WHI and Chab Dai have very much ‘grown up’ together, both organisations this year celebrating our respective 10 year anniversaries. At one time our organisations shared a common office, as a result of which we developed close relationships between staff and shared knowledge of each other’s programs and priorities.

As Chab Dai, WHI believes strongly in the significance of partnership, shared learning, pooled resources and all the other benefits of working collaboratively – joining the Coalition was therefore a given for us.

How has Chab Dai membership made a difference to WHI?

The list really is quite extensive – from the different forums to the Charter project we wouldn’t have become the organisation we are today without Chab Dai’s input. Personally I have found the various research projects commissioned to be particularly helpful. One may often have hunches about certain aspects of the work, but research really provides the evidence needed for developing sound programs.

What changes have you seen – both on the ground and governmental – to do with the human trafficking issue in Cambodia since 2005?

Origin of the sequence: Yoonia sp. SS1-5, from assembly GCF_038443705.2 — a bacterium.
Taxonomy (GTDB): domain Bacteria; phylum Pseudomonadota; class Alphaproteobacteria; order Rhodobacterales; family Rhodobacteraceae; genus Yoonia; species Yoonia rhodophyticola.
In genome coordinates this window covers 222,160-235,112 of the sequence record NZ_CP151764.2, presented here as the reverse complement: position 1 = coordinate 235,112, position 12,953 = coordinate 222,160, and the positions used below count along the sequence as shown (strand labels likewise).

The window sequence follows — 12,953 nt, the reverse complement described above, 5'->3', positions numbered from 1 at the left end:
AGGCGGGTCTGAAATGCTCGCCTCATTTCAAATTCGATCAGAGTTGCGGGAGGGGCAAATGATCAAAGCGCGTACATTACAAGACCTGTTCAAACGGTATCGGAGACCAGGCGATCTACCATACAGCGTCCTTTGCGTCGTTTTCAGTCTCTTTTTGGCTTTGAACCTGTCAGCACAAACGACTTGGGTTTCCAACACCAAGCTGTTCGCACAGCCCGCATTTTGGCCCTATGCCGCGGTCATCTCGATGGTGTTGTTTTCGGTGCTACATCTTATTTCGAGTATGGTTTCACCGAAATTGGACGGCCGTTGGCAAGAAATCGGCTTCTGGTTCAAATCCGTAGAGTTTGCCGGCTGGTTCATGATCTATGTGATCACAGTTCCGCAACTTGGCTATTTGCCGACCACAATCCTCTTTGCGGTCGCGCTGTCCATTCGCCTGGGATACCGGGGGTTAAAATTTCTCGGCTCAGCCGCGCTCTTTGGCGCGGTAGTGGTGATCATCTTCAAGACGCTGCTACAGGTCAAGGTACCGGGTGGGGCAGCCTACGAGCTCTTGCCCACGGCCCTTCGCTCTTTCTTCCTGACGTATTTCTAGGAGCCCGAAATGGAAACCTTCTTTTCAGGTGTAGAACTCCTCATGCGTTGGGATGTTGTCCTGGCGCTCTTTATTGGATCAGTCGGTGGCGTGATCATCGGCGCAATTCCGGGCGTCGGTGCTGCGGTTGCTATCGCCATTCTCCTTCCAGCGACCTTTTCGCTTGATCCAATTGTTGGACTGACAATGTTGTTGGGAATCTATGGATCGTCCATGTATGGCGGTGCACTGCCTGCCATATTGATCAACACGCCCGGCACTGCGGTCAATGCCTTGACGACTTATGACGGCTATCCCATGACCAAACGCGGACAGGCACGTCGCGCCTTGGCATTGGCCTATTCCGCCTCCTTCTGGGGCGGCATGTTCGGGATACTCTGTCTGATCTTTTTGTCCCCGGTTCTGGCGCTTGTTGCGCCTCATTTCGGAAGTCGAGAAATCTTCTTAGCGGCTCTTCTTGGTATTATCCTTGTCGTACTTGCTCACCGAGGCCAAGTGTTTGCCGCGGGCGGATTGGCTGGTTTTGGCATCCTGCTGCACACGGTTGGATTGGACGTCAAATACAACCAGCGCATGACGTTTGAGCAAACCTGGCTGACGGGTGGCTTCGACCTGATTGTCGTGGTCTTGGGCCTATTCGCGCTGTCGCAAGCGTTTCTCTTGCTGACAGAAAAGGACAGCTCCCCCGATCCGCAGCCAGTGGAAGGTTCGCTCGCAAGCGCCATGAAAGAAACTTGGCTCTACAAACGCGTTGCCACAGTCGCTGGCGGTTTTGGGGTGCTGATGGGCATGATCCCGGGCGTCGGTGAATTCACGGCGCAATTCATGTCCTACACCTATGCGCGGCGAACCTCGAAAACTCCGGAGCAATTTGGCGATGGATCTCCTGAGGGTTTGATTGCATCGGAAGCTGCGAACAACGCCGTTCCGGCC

Probably these are best summarised in the Journey of Change documented by Chab Dai in 2013 – I would say a growing maturity of organisational capacity, but also perhaps a waning emphasis on real engagement between partners.

And what changes do you hope to see in the next ten years?

Better education systems, especially for girls; more jobs and opportunities, particularly in rural Cambodia, to lessen the need for migration.

Thanks to Esther for talking to us. If you want to know more about World Hope International and its work, take a look at their website here.

Images provided by World Hope International.

18 May 2015

Rohingya crisis: migrant status does not alter human rights

The sad story of the Southeast Asian migration crisis has saturated media publications across the world this week. Yet the issue continues to be unresolved, meaning the people crammed on boats with no food supplies and in often abusive conditions continue to drift between the Indian Ocean and the Andaman Sea, and between countries who continue to turn them away.

Along with migrants from Bangladesh, the current crisis in a large part involves the Rohingya Muslims of Myanmar, fleeing a harsh and violent life in a country which refuses to acknowledge their ethnic minority status.